Local Culture

Living overseas and experiencing the local culture means so many different things to different people. One person’s definition of quaint may be another’s definition of archaic. Either way, the better an individual understands the local culture of the country in which he or she will be living, the more enjoyable their time there will be. Knowledge of local norms will help you avoid embarrassing situations, like inadvertently offending someone. So, before going, learn as much as you can about the country’s culture from a good guidebook or the internet. To get you started, here are a few aspects of life in another country you should be sure to research further.


Avoid embarrassing yourself and find out in advance whether you are expected to bring a gift when you visit someone’s house or whether you’re supposed to take your shoes off before you enter, as is common all across Europe, Russia, and Asia. If you are expected to bring a gift, you should learn what is acceptable or what is not. In many countries it is not acceptable to bring a bottle of wine for the host, as it implies you don’t think you’ll be satisfied with their choice of drink.


If you plan on driving in your new city, be sure to learn about the driving habits and laws, and whether a law is actually a law or whether it is just a suggestion on the road. In some countries you may notice 5 lanes of traffic routinely squeezed into 3 lanes, or the car behind you flashing their lights (they aren’t warning of a cop, they’re telling you you’re going too slow and you need to get out of their way). Knowing beforehand what will happen behind the wheel will help you avoid an accident.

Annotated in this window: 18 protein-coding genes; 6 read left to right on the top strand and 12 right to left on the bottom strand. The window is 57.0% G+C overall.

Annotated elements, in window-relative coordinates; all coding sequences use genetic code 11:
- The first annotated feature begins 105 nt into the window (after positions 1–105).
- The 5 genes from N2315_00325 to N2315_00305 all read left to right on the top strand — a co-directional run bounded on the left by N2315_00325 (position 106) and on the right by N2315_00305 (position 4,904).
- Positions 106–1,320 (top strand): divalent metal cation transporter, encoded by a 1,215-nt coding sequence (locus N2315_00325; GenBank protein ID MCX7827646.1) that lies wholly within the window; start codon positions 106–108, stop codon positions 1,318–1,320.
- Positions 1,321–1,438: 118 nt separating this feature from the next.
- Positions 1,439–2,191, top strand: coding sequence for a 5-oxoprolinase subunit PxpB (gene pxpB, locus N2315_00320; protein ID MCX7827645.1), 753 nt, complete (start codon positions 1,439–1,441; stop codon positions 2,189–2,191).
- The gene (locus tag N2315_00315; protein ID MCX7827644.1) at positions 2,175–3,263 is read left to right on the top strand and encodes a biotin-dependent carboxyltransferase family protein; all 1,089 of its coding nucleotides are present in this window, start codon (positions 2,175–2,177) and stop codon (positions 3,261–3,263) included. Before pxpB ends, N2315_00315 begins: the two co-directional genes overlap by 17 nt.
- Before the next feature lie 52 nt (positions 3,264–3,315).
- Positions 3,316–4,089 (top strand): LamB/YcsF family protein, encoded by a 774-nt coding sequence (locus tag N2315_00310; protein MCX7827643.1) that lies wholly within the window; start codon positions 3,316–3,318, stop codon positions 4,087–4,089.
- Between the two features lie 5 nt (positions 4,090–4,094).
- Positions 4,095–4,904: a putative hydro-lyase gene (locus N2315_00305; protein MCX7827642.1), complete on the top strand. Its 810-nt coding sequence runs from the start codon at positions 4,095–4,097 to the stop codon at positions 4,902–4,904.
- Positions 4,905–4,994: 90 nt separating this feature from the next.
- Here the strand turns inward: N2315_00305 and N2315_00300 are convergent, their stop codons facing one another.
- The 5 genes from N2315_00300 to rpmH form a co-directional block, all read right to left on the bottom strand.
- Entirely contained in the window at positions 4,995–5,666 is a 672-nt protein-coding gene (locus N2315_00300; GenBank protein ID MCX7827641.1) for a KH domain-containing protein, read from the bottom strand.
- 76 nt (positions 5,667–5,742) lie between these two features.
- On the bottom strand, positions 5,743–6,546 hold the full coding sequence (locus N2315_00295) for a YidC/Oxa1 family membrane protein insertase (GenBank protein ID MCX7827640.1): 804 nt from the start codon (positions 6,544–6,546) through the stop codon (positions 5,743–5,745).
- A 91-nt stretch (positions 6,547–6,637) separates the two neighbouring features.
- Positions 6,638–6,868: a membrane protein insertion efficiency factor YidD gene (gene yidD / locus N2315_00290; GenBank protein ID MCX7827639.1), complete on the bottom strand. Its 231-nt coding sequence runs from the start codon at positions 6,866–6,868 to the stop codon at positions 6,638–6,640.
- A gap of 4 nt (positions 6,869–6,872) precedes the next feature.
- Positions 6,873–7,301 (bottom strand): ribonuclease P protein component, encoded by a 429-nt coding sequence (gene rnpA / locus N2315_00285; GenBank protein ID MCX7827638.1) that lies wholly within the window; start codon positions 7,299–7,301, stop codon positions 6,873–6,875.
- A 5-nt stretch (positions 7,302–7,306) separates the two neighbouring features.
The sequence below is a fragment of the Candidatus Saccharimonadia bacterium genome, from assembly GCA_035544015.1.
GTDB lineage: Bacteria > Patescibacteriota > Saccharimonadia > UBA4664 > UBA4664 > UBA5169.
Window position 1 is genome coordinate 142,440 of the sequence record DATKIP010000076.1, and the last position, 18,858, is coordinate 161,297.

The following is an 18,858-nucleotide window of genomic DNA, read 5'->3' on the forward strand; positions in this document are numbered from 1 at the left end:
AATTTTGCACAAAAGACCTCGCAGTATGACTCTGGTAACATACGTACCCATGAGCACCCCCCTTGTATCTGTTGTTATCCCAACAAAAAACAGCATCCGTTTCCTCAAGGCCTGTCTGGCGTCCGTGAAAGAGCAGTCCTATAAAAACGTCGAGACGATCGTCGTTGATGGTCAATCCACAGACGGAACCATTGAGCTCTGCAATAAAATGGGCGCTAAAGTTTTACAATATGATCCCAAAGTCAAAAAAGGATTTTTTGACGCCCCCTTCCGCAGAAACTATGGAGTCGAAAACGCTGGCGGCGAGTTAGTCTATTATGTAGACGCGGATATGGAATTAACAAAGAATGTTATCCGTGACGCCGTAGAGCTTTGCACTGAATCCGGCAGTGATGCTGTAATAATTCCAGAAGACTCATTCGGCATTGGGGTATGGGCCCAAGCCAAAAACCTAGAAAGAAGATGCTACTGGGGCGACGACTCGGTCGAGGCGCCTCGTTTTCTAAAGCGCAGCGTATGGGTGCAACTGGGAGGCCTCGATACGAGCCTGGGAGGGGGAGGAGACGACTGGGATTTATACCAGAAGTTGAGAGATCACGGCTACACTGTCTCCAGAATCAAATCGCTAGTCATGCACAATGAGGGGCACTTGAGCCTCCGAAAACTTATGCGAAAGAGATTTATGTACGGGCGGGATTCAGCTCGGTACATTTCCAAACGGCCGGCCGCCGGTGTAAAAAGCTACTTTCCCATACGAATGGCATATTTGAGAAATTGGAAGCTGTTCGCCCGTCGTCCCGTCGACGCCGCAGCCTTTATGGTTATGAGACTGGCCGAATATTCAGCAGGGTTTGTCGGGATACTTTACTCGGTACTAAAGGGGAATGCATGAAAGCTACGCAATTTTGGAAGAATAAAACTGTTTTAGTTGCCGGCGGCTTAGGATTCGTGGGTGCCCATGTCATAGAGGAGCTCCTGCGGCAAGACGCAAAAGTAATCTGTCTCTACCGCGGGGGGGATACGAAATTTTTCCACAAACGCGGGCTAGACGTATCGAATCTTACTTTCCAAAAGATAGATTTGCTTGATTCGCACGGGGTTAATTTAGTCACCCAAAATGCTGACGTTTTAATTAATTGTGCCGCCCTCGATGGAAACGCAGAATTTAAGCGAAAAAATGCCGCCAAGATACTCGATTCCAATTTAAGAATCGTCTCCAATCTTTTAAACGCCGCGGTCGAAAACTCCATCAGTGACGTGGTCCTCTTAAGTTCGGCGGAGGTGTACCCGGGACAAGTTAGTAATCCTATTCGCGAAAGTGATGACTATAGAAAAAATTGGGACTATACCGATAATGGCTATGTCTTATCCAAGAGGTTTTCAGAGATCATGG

A healthy appreciation of food is a commonality the world over. Learn about what you should and should not eat or drink in your new country. For example, Western stomachs can’t stomach the water in many underdeveloped countries. Also important to a positive culinary experience is knowledge of the manners and norms about food and eating. Is it polite to ask for seconds? In a culture where “no, thank you” really means “yes”, how do you politely decline something? When eating at a restaurant, how do you ask for the check?


Women in some countries may dress more conservatively than you may be used to and in some countries less so. Be aware of the differences and plan accordingly. In some cultures neither men nor women wear shorts, in others women can wear whatever they like as long as they cover their heads in church. Such rules about dress can also vary within the country: what may be OK in the big, bustling capital city would be cause for alarm in a smaller, rural village.


As a teacher overseas, you don’t need to know the local language to do your job, but a basic knowledge of few key phrases will go a long way in helping you settle comfortably into your new life. Once again, a good guidebook and the many resources on the internet will go far in acquainting you with important words and phrases.